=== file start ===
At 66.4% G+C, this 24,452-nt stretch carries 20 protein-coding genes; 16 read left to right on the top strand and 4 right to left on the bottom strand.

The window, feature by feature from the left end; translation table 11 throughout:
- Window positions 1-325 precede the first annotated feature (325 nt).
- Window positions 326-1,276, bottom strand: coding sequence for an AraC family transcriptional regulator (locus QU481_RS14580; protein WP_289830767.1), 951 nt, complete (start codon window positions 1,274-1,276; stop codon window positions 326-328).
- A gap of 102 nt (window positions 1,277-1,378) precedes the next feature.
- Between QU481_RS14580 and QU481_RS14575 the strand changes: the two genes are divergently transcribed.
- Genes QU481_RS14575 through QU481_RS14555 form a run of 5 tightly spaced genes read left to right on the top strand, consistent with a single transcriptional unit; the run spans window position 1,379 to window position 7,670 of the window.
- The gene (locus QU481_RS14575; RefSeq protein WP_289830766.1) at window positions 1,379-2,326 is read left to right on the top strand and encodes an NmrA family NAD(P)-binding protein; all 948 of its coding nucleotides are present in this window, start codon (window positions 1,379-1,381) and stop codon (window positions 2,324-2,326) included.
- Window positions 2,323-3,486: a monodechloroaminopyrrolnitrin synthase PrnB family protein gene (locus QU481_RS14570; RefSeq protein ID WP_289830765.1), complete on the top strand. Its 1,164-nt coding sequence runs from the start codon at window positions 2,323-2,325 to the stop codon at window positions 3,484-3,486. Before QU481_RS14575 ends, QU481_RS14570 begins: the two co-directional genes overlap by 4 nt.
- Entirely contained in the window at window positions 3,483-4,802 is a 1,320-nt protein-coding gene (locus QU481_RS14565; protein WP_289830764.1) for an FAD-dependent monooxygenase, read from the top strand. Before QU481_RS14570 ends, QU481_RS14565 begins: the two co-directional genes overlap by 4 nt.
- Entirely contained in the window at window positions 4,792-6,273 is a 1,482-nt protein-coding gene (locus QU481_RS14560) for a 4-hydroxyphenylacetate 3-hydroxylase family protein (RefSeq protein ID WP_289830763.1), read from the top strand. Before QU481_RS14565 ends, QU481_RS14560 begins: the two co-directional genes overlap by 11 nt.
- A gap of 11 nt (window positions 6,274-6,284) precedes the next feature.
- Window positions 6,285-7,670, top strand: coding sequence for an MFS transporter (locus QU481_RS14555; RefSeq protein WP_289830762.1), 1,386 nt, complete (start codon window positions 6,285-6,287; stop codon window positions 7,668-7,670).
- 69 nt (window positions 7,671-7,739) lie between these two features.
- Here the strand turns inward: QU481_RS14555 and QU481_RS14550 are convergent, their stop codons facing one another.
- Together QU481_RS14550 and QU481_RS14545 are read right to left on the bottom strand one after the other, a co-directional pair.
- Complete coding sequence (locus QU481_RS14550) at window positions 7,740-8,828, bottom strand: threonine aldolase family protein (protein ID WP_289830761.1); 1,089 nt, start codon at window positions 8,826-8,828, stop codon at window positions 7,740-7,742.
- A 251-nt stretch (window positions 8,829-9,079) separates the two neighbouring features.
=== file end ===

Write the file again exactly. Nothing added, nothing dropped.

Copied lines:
At 66.4% G+C, this 24,452-nt stretch carries 20 protein-coding genes; 16 read left to right on the top strand and 4 right to left on the bottom strand.

The window, feature by feature from the left end; translation table 11 throughout:
- Window positions 1-325 precede the first annotated feature (325 nt).
- Window positions 326-1,276, bottom strand: coding sequence for an AraC family transcriptional regulator (locus QU481_RS14580; protein WP_289830767.1), 951 nt, complete (start codon window positions 1,274-1,276; stop codon window positions 326-328).
- A gap of 102 nt (window positions 1,277-1,378) precedes the next feature.
- Between QU481_RS14580 and QU481_RS14575 the strand changes: the two genes are divergently transcribed.
- Genes QU481_RS14575 through QU481_RS14555 form a run of 5 tightly spaced genes read left to right on the top strand, consistent with a single transcriptional unit; the run spans window position 1,379 to window position 7,670 of the window.
- The gene (locus QU481_RS14575; RefSeq protein WP_289830766.1) at window positions 1,379-2,326 is read left to right on the top strand and encodes an NmrA family NAD(P)-binding protein; all 948 of its coding nucleotides are present in this window, start codon (window positions 1,379-1,381) and stop codon (window positions 2,324-2,326) included.
- Window positions 2,323-3,486: a monodechloroaminopyrrolnitrin synthase PrnB family protein gene (locus QU481_RS14570; RefSeq protein ID WP_289830765.1), complete on the top strand. Its 1,164-nt coding sequence runs from the start codon at window positions 2,323-2,325 to the stop codon at window positions 3,484-3,486. Before QU481_RS14575 ends, QU481_RS14570 begins: the two co-directional genes overlap by 4 nt.
- Entirely contained in the window at window positions 3,483-4,802 is a 1,320-nt protein-coding gene (locus QU481_RS14565; protein WP_289830764.1) for an FAD-dependent monooxygenase, read from the top strand. Before QU481_RS14570 ends, QU481_RS14565 begins: the two co-directional genes overlap by 4 nt.
- Entirely contained in the window at window positions 4,792-6,273 is a 1,482-nt protein-coding gene (locus QU481_RS14560) for a 4-hydroxyphenylacetate 3-hydroxylase family protein (RefSeq protein ID WP_289830763.1), read from the top strand. Before QU481_RS14565 ends, QU481_RS14560 begins: the two co-directional genes overlap by 11 nt.
- A gap of 11 nt (window positions 6,274-6,284) precedes the next feature.
- Window positions 6,285-7,670, top strand: coding sequence for an MFS transporter (locus QU481_RS14555; RefSeq protein WP_289830762.1), 1,386 nt, complete (start codon window positions 6,285-6,287; stop codon window positions 7,668-7,670).
- 69 nt (window positions 7,671-7,739) lie between these two features.
- Here the strand turns inward: QU481_RS14555 and QU481_RS14550 are convergent, their stop codons facing one another.
- Together QU481_RS14550 and QU481_RS14545 are read right to left on the bottom strand one after the other, a co-directional pair.
- Complete coding sequence (locus QU481_RS14550) at window positions 7,740-8,828, bottom strand: threonine aldolase family protein (protein ID WP_289830761.1); 1,089 nt, start codon at window positions 8,826-8,828, stop codon at window positions 7,740-7,742.
- A 251-nt stretch (window positions 8,829-9,079) separates the two neighbouring features.